What is the initial capacitance of a computer keyboard key?

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In summary: C_0 = \frac {e_0 A} {s_0} = \frac {(8.85 \times 10^{-12} F/m)(50.5 \times 10^{-6} m^2)}{(0.660 \times 10^{-3} m)} = 0.676 pFThen if \Delta C = 0.300 pF, you can plug that into your equation and solve for \Delta s. You've got the right idea, just need to clean up some notation and be careful with your units.In summary, in a computer keyboard with a parallel-plate capacitor system, the change in capacitance when a key is depressed can be detected by electronic
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Homework Statement


In one type of computer keyboard, each key holds a small metal plate that serves as one plate of a parallel-plate, air-filled capacitor. When the key is depressed, the plate separation decreases and the capacitance increases. Electronic circuitry detects the change in capacitance and thus detects that the key has been pressed. In one particular keyboard, the area of each metal plate is 50.5 mm^2, and the separation between the plates is 0.660 mm before the key is depressed.

Homework Equations



[tex] \Delta C = \frac {e_{0}A} {s_{1}} - \frac {e_{0}A} {s_{0}} [/tex]

The Attempt at a Solution



[tex] \Delta s = s_{0} - s_{1} => s_{0} *(1 - \frac {1} {1 + \frac {s_{0} \nabla C} {e_{0}A}}) [/tex]

I'm not too sure if this is correct, and I'm very bad at the unit conversion and I think that also might be an issue

is [tex] C = 0.300 * 10^{-12} [/tex]
 
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  • #2
Sorry, you haven't stated the full problem. What are you supposed to do? Are you given a final (smaller) separation distance, and asked to find the initial and final capacitances? Or given a target change in capacitance, and asked to solve for the final separation distance?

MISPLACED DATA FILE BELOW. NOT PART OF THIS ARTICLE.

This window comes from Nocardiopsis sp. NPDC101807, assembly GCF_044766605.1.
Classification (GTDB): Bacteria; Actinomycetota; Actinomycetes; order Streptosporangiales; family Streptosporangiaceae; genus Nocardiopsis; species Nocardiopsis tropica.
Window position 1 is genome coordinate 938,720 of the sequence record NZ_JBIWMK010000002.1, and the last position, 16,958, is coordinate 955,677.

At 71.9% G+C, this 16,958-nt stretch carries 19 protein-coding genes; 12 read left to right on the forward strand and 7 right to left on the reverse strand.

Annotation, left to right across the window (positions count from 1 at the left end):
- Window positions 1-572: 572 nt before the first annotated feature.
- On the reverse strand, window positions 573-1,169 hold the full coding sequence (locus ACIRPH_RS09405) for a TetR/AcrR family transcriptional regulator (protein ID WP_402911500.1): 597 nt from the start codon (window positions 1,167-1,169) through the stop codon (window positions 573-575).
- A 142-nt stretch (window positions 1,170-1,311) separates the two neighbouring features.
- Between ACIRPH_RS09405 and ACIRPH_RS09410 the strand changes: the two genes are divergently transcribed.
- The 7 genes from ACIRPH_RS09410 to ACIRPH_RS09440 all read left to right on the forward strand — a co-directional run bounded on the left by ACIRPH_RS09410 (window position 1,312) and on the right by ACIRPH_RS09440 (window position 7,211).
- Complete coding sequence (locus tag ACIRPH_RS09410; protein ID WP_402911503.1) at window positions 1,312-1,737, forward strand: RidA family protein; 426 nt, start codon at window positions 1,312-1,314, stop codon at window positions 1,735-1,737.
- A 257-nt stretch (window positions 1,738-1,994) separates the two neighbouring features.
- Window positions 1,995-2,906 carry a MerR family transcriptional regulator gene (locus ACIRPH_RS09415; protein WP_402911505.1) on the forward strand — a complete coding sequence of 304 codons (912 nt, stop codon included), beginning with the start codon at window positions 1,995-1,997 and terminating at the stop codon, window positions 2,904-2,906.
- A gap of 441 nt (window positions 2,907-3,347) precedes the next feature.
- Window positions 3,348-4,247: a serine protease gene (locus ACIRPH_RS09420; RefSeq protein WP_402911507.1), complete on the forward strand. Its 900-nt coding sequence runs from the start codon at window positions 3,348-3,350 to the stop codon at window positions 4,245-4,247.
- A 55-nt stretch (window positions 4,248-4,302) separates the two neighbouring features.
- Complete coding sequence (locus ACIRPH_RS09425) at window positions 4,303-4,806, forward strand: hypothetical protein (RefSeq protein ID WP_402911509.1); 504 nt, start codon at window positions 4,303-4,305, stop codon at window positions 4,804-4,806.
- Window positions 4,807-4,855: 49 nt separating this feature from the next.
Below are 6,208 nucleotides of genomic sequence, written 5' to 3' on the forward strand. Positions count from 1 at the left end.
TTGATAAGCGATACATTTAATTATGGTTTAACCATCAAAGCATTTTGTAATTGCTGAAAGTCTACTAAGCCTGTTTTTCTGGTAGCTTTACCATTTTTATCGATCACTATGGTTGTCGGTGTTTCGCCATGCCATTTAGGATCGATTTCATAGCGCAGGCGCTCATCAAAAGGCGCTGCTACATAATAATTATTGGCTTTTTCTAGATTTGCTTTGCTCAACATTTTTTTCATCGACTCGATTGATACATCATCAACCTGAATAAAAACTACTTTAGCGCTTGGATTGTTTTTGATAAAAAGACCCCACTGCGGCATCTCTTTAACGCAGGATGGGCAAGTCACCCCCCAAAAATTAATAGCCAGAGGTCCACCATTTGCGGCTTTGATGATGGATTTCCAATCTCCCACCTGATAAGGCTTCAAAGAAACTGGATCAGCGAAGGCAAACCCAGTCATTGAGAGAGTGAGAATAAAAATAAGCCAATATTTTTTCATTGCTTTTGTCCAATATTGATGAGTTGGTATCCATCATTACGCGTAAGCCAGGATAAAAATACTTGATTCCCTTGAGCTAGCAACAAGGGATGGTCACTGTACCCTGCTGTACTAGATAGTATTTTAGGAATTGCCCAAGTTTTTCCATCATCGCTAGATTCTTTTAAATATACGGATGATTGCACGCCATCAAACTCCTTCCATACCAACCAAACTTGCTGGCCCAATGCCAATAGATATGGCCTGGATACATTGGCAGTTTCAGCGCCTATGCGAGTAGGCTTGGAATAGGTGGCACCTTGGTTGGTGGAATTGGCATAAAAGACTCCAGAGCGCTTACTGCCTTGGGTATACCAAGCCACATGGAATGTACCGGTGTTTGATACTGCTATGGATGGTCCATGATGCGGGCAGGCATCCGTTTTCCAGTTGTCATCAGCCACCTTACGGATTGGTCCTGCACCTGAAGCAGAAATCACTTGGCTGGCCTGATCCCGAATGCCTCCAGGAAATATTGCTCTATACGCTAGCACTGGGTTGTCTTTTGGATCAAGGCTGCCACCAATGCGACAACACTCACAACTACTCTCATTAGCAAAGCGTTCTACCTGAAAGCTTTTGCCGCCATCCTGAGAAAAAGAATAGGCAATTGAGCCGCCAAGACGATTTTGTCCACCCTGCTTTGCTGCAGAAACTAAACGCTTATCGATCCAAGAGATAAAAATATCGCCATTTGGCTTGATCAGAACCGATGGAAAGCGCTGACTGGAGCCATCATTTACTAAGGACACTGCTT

Also, the "Delta" symbol would usually be used for "change". You've used the "del" or "nabla" symbol above in your post, and del has a different meaning than Delta. Small nitpick, but it confused me when I first saw your post.

Delta = [tex]\Delta[/tex]

Finally, to help you with units and unit conversions, just multiply them out like they were variables. Like, velocity is distance per time, or:

[tex]v [m/s] = \frac{\Delta x [m]}{\Delta t }[/tex]

And if you need to convert microseconds to seconds or something, just multiply through by one (like 1s = 10^6us), like this:

[tex]\Delta t = \Delta t [\mu s] \frac{1 }{10^6 [\mu s]}[/tex]
 
  • #3
Sorry I left out the actual question:

If the circuitry can detect a change in capacitance of 0.300 pF, how far must the key be depressed before the circuitry detects its depression?
 
  • #4
So what do you get for the initial capacitance?
 

What is capacitance?

Capacitance is a measure of the ability of a system to store an electric charge. It is defined as the ratio of the amount of charge stored on a conductor to the potential difference between the conductors.

How does capacitance change with distance?

Capacitance is inversely proportional to the distance between the conductors. This means that as the distance between two conductors decreases, the capacitance increases, and vice versa.

What factors affect the capacitance of a system?

The capacitance of a system is affected by the area of the conductors, the distance between them, and the material between the conductors. It also depends on the type of material used for the conductors and the dielectric constant of the medium between them.

What is the formula for calculating capacitance?

The formula for calculating capacitance is C = Q/V, where C is the capacitance in farads, Q is the charge in coulombs, and V is the potential difference in volts.

Can capacitance be changed?

Yes, capacitance can be changed by altering the physical parameters of the system, such as the distance between the conductors or the area of the conductors. It can also be changed by changing the dielectric material between the conductors.

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